Phil on Film Index
Monday, August 28, 2006
Review - Volver
There’s a lovely joke during the early stages of Volver, which occurs just after a Raimunda (Penélope Cruz) has been cleaning up the aftermath of a bloody murder. A neighbour knocks on the door to drop off some keys, and when Raimunda answers the door he notices drops of blood on her neck. He asks her if she’s OK, and she flatly tells him it’s just “women’s problems”. That, in essence, is the central theme of Pedro Almodóvar’s work: the problems of women. No male director since Cukor has been more naturally attuned to the trials and tribulations of the fairer sex, and Volver sees Almodóvar plunging once more into femininity after the male-dominated Bad Education. The result is simply glorious.
The word Volver means ‘to come back’ or ‘return’, and it proves to be a most appropriate appellation. Not only does the film see Almodóvar telling a female story once more, it also marks a return for the writer/director to his native La Mancha; and it reunites him with Carmen Maura, his former muse, who last worked with him on 1988’s Women on the Verge of a Nervous Breakdown before the pair had a very public falling-out. With Maura and Cruz on board for a passionate tale of love and death, this is everything you expect from a Pedro Almodóvar film and more.
In a career-best performance, Penélope Cruz stars as Raimunda; an unfulfilled woman, living with her layabout husband and teenage daughter, whose life is about to be turned upside down. Raimunda’s mother Irene (Carmen Maura) died in a fire three years ago, but local gossip suggests her ghost has been spotted in the town, a claim backed up by Raimunda’s Aunt Paula (Chus Lampreave), who says Irene has paid her a visit and even helped with the cooking and cleaning. Raimunda dismisses this as the ramblings of an old woman on the brink of senility; and in any case, she has much more pressing matters to attend to. When Raimunda returns home one night she finds her daughter Paula (Yohana Cobo) in a distressed state, and in the kitchen she sees why. Paula’s drunken stepfather tried to force himself upon Paula, causing her to defend herself with a kitchen knife, and his lifeless body is now lying on the floor in a pool of blood.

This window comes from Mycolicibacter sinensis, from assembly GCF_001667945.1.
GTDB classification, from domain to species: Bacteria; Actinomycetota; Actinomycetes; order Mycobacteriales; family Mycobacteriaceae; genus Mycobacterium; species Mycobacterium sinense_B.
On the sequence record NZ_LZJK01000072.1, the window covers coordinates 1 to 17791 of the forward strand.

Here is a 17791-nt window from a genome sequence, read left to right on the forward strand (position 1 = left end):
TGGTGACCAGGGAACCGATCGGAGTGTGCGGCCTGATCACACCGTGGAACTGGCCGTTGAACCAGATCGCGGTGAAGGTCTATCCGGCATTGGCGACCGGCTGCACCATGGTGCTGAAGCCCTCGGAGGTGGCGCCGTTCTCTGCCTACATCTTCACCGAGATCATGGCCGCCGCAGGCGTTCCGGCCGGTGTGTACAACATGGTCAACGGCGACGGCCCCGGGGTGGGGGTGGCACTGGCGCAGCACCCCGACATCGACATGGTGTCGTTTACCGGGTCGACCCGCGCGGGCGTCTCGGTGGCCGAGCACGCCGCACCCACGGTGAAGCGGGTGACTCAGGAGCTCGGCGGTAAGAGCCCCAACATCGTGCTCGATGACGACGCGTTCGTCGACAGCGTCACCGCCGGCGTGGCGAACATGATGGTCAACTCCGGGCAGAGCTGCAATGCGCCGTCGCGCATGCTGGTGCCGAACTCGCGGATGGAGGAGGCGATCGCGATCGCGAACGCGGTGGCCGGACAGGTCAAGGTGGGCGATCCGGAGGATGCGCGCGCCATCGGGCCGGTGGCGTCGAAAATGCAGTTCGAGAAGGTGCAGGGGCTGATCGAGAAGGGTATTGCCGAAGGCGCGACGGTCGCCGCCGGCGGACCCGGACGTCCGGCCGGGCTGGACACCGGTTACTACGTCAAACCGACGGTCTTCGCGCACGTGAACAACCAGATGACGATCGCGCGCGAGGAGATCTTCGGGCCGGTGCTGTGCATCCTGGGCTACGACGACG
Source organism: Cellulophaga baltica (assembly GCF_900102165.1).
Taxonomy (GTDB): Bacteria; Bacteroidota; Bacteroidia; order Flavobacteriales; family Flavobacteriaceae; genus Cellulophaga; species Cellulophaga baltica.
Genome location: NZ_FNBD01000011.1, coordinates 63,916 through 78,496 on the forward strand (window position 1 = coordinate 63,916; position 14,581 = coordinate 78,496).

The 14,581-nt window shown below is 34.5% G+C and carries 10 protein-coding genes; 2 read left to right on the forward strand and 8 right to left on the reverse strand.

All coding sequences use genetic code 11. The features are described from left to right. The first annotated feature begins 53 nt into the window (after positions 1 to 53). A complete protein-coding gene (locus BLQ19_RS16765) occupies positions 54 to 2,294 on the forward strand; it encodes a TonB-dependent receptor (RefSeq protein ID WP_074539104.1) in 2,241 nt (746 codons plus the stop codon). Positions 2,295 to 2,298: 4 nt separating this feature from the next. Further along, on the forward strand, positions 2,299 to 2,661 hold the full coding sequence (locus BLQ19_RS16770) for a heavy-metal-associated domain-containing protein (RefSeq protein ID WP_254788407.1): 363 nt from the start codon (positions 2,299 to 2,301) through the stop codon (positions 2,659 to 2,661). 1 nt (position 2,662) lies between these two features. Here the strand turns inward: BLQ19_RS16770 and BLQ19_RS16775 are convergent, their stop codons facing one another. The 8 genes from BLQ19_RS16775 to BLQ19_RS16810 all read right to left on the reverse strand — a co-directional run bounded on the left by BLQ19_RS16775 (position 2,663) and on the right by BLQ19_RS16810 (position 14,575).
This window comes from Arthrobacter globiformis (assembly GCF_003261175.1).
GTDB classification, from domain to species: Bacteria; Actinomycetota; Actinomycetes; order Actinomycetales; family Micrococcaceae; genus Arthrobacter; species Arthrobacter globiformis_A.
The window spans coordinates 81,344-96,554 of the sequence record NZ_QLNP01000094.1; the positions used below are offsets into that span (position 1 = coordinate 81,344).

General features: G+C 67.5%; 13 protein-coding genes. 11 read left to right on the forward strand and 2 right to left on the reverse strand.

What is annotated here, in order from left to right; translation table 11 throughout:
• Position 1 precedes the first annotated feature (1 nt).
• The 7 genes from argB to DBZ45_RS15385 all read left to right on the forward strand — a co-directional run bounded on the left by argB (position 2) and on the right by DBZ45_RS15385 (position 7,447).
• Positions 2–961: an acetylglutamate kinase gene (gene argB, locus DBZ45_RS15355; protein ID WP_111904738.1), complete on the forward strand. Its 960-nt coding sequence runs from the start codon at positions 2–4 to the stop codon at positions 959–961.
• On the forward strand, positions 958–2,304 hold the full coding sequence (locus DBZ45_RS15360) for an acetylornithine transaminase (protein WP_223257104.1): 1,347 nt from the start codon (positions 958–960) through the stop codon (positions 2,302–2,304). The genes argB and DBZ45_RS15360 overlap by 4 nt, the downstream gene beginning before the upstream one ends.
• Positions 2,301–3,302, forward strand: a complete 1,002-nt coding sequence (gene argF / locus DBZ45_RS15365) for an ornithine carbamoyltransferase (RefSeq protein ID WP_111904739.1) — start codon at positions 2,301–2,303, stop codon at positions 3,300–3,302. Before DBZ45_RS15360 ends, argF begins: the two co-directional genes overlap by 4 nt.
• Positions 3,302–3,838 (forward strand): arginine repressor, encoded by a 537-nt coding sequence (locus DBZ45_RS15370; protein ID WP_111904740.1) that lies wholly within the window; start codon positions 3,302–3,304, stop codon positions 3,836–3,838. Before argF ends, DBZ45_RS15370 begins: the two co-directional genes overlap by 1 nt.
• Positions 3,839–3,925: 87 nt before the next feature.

This is where the plot begins to spin into all sorts of directions, with Raimunda’s comical attempts to dispose of the body followed by her finding a new lease of life when she takes charge of her neighbour’s restaurant. Meanwhile, her sister Sole (Lola Dueñas), a part-time hairdresser, has a vision of Irene for herself; and Augustine (Blanco Portillo), who has just discovered that she is suffering from terminal cancer, beseeches Raimunda to find out what happened to her mother, who vanished shortly after the fire which claimed Irene’s life.
Having made his name with films notable for their garish, camp excesses, Almodóvar’s work underwent a startling transformation with his 1997 film Live Flesh, and since that point his films have grown in maturity and substance, while still maintaining the hint of melodrama which he handles so well. Everything since Live Flesh has been a indisputable triumph for the director, with All About My Mother and Talk to Her winning Academy Awards, and if there’s any justice Volver will achieve similar acclaim.